Personally, I am not a big fan of room sharing. I was tormented by my sister when we were young and shared a room; she had a line down the middle that I was not allowed to cross; I was three. Although, I did have a romantic notion that my own two girls, with only 2.5 years between them, would share a room, secrets and giggles, the sleep preserver in me was not swayed. Sharing is a learned skill and can sometimes leave one sharer vulnerable to be woken during the night or earlier in the morning than they would wake themselves. However, if you are committed to room sharing (a) because you too are romantic or (b) space dictates, then here are some tips that might help.
- Room sharing works best if children are put together when they are already able to sleep through the night. That way, you won’t be worried about either child waking the other on an ongoing basis and potentially hooking out the waking child to prevent them waking the other and fuelling an unwanted sleep situation
- If one of your children is already a good sleeper, but one isn’t, then I might suggest that you temporarily remove the good sleeper, helping the poorer sleeper to improve and then reunite them and make the sharing work for you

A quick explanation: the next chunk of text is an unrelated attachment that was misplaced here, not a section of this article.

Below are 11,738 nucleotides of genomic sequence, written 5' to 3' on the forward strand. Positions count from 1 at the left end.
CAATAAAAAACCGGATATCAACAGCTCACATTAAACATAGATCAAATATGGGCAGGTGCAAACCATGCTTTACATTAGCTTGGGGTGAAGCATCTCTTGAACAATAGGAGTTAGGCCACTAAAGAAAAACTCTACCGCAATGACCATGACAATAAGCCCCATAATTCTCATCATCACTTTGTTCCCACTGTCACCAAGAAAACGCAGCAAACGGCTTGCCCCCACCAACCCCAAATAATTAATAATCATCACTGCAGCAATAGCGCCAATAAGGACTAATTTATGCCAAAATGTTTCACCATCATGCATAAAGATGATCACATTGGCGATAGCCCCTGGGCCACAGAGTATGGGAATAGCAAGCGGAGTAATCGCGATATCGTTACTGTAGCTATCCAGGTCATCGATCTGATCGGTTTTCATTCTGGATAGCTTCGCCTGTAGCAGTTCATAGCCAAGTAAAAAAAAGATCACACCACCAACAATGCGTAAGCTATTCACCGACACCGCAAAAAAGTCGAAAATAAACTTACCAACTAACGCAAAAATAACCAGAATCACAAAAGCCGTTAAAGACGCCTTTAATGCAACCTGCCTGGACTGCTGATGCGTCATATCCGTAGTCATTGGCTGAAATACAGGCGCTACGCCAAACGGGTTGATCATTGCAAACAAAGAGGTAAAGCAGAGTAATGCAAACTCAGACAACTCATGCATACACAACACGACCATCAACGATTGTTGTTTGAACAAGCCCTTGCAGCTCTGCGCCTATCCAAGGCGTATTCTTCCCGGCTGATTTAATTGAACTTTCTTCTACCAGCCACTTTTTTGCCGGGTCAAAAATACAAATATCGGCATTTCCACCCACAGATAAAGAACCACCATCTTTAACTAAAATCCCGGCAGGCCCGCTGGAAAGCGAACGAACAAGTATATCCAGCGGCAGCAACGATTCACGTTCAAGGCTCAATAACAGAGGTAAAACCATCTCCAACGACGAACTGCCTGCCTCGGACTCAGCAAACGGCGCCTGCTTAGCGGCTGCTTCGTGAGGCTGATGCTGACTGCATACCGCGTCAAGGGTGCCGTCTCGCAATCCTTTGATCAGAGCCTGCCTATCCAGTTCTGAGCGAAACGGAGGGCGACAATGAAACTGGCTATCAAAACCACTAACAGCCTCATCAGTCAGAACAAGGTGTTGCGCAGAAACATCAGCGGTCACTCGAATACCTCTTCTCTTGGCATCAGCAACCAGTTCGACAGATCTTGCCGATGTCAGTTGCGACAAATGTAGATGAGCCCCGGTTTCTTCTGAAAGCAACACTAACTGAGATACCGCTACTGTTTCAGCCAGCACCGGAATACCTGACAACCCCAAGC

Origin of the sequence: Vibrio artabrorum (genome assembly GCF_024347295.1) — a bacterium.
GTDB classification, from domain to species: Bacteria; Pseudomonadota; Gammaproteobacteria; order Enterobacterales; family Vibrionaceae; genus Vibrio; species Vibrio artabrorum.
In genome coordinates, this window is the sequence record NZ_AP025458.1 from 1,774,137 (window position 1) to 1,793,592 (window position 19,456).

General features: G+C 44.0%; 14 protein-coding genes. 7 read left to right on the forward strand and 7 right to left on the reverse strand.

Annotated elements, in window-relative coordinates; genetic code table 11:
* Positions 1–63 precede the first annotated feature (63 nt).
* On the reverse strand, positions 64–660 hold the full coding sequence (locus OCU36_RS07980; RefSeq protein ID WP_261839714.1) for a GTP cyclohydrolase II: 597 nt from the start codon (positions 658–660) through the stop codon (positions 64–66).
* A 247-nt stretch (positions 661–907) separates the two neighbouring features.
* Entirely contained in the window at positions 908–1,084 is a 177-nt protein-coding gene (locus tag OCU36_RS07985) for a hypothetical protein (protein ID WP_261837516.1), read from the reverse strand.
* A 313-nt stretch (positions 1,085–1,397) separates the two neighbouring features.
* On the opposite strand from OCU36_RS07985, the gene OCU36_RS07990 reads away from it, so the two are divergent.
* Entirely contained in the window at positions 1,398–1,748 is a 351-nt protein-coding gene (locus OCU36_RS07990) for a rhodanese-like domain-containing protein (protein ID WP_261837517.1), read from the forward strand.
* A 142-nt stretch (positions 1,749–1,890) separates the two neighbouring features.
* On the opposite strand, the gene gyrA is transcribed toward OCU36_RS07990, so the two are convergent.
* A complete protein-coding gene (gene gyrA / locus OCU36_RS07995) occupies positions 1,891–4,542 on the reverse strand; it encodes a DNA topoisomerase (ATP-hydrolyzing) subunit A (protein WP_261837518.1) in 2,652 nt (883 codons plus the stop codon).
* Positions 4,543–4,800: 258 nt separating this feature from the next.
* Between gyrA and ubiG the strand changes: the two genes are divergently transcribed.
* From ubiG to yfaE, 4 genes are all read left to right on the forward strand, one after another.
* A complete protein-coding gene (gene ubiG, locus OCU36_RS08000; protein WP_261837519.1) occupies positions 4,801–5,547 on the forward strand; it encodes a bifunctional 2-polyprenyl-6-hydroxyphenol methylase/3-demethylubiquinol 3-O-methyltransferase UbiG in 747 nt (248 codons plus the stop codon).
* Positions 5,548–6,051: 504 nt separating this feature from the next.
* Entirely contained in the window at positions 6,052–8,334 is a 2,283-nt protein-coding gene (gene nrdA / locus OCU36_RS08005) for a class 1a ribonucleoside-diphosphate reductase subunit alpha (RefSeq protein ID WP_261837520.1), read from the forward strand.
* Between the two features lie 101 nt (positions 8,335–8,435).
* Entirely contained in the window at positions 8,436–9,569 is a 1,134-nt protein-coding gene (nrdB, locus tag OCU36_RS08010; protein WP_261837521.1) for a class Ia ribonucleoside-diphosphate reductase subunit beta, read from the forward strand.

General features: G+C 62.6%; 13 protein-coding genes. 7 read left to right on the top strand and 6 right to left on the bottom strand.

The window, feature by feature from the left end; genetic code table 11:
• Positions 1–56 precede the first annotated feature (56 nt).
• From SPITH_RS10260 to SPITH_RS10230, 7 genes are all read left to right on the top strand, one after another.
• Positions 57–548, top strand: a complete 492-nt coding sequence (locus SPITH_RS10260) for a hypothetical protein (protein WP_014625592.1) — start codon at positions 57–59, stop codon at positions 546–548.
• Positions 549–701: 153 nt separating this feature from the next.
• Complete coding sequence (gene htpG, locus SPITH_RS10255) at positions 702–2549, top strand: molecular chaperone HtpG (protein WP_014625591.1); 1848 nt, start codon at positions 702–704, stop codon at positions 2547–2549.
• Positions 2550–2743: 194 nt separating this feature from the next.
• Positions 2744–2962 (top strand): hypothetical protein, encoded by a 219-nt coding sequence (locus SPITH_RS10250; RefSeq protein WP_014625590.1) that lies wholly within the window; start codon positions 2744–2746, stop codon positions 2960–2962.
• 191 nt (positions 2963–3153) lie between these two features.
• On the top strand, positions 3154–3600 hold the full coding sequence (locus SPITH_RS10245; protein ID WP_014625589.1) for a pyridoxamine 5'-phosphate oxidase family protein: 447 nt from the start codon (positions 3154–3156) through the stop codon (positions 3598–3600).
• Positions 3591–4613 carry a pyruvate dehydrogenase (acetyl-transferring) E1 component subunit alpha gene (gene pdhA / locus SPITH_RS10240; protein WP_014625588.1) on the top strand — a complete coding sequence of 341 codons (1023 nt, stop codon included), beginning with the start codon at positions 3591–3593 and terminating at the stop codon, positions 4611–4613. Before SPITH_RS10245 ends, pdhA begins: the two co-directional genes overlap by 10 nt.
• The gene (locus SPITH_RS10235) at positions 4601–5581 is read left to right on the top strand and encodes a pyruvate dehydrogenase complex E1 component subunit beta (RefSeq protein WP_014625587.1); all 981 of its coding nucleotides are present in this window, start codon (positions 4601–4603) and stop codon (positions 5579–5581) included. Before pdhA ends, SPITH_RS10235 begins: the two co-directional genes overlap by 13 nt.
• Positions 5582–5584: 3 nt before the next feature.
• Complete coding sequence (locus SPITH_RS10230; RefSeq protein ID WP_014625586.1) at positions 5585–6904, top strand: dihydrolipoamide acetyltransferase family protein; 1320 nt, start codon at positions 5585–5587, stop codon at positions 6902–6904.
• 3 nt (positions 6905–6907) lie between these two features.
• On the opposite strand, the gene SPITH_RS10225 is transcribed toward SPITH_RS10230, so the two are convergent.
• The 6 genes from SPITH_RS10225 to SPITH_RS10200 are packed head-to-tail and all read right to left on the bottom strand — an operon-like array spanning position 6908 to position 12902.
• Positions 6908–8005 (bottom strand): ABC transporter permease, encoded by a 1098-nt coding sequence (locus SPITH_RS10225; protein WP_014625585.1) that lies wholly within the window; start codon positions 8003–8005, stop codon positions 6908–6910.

- Have some ground rules, normally only one of the sharers is old enough to understand, so that is the child that you must explain the expectations and responsibilities, such as:
- No talking once the lights are out, or for example, when mum calls up the stairs once!
- No waking a person who is asleep (especially relevant in the morning when you have much less control than at bedtime)
- To begin with, it might be worth staggering bedtimes, but if your children are similar in age groups then one bedtime routine for them and into their cots/ beds
- Judge the situation. If it’s not working, but you really need it too then I often suggest to parents that I work with to look at putting up a divider screen to create the essence of individual space and prevent unwanted behaviour and sleep disturbances.
- Although I don’t generally subscribe to rewards for sleep, I might implement an incentive scheme to help your children sleep well together
As with everything give it time, sleep establishment can take up to 4 weeks plus depending on the issues, sometimes us Mums have to get creative to make a certain set of circumstances work. If you already have a good sleep foundation like regular bedtimes, established bedtime routines and well rested children then the process is much easier.